Weekly digest: inaccessible study protocols, preprint pitfalls, link rot and content drift

Luke Bratton

This week we highlight two upcoming events from The Lundberg Institute and OASPA. We read recent research examining the long-term accessibility of content linked to published studies and the willingness of authors to share their study protocols. Finally, we hear the reasons why several journals refuse to publish research that has previously appeared as a preprint.

To read:

Link rot, content drift and the long-term availability of research data via PLOS ONE | 30-minute read

Uniform resource locators (URLs) and digital object identifiers (DOIs) help link digital content – such as open data sets and code – to published research papers via their data availability statements. Over time, however, this digital content can move (content drift), and the links can break (link rot). Research published this week in PLOS ONE used an automated approach to examine the links in nearly 50 000 research papers. It was found that 80% of the linked content was retrievable, and there was no statistically significant difference in the availability of older versus newly published content.

Many study investigators do not share study protocols upon request via Trials | 12-minute read

Research published last week in Trials aimed to test how frequently study investigators would comply with requests for access to their unpublished study protocol and statistical analysis plan. Up to four emails were sent to the corresponding authors of 96 trials that provided no public access to the documents. Only 8% of authors shared some form of trial documentation in response to these requests, with 7% declining to share documents and 76% not responding to the emails.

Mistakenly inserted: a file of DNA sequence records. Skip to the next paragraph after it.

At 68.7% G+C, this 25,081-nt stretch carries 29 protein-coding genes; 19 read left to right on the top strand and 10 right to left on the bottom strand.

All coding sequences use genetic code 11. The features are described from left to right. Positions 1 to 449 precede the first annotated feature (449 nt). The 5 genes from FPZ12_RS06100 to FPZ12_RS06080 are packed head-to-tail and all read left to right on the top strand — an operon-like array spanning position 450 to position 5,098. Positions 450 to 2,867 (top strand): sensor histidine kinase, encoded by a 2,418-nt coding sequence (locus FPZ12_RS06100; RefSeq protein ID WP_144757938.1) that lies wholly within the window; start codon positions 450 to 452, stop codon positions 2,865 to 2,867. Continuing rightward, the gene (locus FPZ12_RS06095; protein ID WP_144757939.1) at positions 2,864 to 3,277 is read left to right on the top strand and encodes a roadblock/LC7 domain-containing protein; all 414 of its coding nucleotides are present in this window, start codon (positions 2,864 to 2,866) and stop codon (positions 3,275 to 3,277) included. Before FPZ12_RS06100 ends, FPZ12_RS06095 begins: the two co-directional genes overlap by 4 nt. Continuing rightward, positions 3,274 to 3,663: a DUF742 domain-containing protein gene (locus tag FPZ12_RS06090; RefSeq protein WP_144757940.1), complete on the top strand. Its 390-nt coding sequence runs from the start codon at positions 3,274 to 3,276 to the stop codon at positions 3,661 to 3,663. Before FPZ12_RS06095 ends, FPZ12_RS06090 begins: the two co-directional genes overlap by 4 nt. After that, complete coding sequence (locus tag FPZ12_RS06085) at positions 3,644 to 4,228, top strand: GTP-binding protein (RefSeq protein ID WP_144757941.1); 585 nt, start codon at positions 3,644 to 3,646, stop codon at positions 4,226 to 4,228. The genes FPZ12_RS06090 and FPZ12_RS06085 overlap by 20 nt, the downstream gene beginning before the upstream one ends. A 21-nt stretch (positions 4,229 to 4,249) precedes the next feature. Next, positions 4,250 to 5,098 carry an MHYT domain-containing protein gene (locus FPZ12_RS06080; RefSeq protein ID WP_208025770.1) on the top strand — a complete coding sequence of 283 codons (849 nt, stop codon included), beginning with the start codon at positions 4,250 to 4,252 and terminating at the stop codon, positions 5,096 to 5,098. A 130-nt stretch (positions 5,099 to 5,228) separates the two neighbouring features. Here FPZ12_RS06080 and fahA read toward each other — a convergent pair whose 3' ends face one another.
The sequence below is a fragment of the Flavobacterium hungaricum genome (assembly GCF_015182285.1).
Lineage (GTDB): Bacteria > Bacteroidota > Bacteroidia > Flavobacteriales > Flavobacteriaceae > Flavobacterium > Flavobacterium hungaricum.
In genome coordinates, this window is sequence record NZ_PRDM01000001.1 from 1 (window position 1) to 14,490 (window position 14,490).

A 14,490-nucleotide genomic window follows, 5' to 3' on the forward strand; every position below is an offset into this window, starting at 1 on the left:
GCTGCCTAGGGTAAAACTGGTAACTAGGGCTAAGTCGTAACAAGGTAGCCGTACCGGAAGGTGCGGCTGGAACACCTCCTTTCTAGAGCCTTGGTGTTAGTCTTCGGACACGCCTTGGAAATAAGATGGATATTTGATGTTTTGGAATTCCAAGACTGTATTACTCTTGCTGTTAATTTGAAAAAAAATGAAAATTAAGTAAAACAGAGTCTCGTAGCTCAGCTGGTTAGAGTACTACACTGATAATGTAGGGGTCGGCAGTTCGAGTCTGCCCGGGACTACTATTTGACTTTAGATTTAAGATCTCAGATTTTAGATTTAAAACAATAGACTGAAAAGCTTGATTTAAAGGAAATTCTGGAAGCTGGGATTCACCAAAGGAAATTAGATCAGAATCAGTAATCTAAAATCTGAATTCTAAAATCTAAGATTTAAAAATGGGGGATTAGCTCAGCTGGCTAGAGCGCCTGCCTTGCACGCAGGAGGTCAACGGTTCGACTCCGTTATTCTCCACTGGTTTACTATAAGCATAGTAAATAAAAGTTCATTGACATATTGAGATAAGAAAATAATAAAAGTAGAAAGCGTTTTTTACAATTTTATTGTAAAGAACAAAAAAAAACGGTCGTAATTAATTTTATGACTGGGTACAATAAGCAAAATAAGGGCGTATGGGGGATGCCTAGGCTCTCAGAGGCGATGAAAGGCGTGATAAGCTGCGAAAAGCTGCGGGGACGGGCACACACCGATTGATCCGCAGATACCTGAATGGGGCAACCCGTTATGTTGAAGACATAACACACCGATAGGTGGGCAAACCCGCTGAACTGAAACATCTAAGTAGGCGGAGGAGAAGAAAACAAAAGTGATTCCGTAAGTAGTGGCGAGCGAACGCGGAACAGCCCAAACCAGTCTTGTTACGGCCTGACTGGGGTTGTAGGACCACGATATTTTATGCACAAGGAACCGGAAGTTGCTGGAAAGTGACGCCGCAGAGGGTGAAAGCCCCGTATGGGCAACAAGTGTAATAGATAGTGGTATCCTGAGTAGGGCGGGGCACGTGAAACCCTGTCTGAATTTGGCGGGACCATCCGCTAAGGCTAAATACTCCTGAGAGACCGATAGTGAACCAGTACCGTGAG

To watch or listen:

Pitfalls of open access publishing and preprints via OrthoJOE | 32-minute listen

This episode of the OrthoJOE podcast features Kent Anderson, former CEO of the Journal of Bone & Joint Surgery, Inc. (JBJS), and founder of The Geyser and The Scholarly Kitchen. In a wide-ranging discussion, this podcast considers the pitfalls in open access and preprints caused by predatory publishing and social media clickbait, issues that ultimately resulted in five orthopaedic journals outlawing research previously posted on preprint servers altogether. This podcast is available via OrthoJOE and the JBJS YouTube channel.

To engage with:

Trustworthy medical literature in a world of alternative facts via The Lundberg Institute

Against the background noise of fake news, the replication crisis and misinterpreted preprints, it can be difficult to figure out which medical information to trust. The 12th Annual Lundberg Institute Lecture welcomes Kirsten Bibbins-Domingo (JAMA Editor-in-Chief) and Kamran Abbasi (BMJ Editor-in-Chief) to discuss how to find trustworthy medical information. The event will be hosted at The Commonwealth Club of California at 15:00 PDT (23:00 BST) on 12 September 2022 and tickets are available for in-person or online participation.

OASPA online conference 2022 via OASPA

This year’s online gathering of the Open Access Scholarly Publishing Association (OASPA) takes place on 20–22 September 2022 and will focus on equitable open scholarship and science practices beyond open access. The full conference programme for this 3-day event can be found here. Registration is open now and tickets are available via eventbrite.

Have you heard about the Open Pharma Satellite Symposium at the 2022 Association of Learned and Professional Society Publishers Annual Conference and Awards? Check the programme and register here to secure a place.